Comet formation in collapsing pebble clouds. What cometary bulk density implies for the cloud mass and dust-to-ice ratio
Lorek et al
Comets are remnants of the icy planetesimals that formed beyond the ice line in the Solar Nebula. Growing from micrometre-sized dust and ice particles to km-sized objects is, however, difficult because of growth barriers and time scale constraints. The gravitational collapse of pebble clouds that formed through the streaming instability may provide a suitable mechanism for comet formation.
We study the collisional compression of cm-sized porous ice/dust-mixed pebbles in collapsing pebble clouds. For this, we developed a collision model for pebbles consisting of a mixture of ice and dust, characterised by their dust-to-ice mass ratio. Using the final compression of the pebbles, we constrain combinations of initial cloud mass, initial pepple porosity, and dust-to-ice ratio that lead to cometesimals which are consistent with observed bulk properties of cometary nuclei.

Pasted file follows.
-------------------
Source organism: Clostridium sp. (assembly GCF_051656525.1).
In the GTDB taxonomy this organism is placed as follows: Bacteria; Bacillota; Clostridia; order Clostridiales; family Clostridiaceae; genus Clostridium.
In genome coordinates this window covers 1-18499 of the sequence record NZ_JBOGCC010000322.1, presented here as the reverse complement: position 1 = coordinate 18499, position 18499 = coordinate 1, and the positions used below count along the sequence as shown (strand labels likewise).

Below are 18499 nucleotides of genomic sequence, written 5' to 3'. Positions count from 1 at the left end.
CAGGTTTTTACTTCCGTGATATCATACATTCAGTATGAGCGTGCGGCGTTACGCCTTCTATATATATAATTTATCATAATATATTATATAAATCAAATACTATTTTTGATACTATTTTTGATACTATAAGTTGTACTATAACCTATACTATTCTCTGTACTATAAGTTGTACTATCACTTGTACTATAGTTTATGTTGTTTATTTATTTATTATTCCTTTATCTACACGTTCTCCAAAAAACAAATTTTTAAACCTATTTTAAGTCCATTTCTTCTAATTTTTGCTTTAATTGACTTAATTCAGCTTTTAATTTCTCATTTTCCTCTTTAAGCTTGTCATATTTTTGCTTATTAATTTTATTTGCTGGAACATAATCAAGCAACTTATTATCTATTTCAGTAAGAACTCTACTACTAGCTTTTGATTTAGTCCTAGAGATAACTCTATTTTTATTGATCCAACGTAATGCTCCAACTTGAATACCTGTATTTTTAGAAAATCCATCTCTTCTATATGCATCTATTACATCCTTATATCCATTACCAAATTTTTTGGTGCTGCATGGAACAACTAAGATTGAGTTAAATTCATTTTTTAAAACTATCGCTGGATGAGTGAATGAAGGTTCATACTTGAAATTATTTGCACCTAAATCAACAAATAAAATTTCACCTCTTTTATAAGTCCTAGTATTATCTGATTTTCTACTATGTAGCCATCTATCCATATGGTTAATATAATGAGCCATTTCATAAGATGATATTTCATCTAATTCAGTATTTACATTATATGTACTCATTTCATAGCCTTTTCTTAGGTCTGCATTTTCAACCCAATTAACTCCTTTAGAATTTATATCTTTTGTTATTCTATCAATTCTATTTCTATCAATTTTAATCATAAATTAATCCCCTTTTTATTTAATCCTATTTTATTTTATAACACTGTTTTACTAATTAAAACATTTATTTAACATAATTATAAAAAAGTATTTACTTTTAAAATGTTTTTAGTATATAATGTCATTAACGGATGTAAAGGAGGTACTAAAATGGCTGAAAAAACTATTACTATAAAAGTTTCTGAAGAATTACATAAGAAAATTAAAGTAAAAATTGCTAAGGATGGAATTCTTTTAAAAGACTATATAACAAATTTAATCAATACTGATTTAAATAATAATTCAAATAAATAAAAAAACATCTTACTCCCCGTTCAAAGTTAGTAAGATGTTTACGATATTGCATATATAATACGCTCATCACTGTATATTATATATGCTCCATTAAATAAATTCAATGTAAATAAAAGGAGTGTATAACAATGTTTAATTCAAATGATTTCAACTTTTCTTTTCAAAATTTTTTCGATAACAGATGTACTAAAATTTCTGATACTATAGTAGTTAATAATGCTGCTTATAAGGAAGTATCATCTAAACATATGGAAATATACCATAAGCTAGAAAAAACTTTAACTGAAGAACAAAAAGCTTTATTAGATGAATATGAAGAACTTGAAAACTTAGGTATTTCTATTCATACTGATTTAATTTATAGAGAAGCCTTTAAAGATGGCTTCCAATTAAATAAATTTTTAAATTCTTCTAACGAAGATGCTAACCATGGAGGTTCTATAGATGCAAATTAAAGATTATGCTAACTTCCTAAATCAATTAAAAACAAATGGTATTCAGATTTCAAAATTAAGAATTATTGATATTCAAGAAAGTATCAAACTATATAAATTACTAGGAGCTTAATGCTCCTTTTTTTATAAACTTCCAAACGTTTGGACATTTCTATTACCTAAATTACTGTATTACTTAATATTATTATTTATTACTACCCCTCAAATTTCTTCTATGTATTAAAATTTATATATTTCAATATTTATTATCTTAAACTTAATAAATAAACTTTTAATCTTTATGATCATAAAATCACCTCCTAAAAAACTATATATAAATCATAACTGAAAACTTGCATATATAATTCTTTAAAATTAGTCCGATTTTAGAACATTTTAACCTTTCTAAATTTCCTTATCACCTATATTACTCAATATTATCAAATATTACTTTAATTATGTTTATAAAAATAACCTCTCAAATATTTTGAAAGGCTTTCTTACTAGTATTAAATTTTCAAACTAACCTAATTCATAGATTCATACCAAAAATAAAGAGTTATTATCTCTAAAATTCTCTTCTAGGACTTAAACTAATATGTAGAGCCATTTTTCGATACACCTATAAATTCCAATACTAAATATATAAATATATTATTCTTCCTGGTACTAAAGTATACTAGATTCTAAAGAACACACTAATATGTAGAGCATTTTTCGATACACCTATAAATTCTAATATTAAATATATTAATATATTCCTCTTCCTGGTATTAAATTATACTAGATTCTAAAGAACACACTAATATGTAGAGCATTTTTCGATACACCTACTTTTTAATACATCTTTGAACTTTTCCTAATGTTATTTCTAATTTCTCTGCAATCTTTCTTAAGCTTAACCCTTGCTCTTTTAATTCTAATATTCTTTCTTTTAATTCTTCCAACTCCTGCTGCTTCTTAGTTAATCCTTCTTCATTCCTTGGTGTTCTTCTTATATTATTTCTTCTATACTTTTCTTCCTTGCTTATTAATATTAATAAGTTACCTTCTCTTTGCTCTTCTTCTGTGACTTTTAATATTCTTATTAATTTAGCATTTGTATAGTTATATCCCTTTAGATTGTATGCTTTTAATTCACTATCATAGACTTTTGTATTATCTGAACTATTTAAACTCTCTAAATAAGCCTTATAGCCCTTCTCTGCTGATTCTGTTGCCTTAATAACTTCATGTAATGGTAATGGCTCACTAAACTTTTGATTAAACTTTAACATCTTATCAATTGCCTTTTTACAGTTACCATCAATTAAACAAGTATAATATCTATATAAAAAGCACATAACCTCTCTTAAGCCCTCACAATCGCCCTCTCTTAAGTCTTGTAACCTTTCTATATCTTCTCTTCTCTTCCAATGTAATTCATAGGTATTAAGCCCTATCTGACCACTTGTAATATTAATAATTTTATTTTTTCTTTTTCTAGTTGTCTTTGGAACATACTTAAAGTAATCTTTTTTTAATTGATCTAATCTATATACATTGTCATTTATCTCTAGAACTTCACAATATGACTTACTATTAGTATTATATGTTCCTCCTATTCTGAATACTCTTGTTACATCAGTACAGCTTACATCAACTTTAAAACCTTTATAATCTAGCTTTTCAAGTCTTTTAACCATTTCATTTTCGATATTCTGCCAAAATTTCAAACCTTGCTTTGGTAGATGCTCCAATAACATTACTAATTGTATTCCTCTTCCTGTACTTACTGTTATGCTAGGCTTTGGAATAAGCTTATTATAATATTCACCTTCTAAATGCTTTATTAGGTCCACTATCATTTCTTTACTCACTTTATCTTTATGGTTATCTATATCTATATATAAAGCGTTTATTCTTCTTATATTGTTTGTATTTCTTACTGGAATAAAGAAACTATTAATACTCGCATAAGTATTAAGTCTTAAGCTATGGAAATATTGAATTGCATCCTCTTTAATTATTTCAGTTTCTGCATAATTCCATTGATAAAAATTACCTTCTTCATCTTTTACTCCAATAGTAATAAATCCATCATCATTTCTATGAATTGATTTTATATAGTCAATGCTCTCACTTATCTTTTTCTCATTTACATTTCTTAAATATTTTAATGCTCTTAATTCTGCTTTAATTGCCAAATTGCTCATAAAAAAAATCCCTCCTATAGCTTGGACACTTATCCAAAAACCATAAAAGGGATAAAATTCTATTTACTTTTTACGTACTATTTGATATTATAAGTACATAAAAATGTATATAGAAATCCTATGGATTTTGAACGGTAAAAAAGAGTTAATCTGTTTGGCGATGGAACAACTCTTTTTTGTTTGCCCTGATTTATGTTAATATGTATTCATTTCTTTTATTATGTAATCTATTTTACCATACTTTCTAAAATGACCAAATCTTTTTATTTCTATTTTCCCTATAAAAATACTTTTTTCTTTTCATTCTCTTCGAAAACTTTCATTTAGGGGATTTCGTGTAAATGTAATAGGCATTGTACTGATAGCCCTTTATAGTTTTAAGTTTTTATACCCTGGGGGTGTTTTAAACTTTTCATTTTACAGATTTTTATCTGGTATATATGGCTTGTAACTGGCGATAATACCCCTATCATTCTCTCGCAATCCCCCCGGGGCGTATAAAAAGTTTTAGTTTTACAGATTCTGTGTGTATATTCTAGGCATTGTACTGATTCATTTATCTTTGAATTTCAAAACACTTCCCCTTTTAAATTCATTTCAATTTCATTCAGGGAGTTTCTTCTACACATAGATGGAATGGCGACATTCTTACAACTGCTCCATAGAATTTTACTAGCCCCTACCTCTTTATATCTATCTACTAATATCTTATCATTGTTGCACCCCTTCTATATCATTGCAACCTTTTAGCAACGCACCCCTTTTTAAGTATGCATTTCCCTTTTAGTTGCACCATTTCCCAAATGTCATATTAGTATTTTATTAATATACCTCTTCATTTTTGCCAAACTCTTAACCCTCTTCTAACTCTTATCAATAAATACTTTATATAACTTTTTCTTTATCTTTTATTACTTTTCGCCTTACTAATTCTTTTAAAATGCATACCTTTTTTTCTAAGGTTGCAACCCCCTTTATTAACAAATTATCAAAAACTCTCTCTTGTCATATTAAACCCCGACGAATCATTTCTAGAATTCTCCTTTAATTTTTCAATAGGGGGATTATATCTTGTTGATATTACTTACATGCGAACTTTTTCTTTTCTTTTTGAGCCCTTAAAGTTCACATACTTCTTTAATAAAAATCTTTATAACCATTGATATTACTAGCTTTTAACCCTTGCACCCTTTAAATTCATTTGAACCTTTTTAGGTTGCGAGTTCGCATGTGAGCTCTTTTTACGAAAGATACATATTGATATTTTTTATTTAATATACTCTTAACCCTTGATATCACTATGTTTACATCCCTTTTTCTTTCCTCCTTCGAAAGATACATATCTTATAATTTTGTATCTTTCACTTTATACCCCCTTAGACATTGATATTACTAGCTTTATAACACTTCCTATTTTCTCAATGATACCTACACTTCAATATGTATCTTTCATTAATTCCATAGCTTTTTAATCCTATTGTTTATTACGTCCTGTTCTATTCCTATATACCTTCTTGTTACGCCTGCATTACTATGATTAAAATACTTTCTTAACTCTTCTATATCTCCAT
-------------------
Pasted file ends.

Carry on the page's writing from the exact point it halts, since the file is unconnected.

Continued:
We find that observed high porosity and low density of ~0.5 g/cc of comet nuclei can only be explained if comets formed in clouds with mass approximately M>1e18 g. Lower mass clouds would only work if the pebbles were initially very compact. Furthermore, the dust-to-ice ratio must be in the range of between 3 and 9 to match the observed bulk properties of comet nuclei. (abridged version)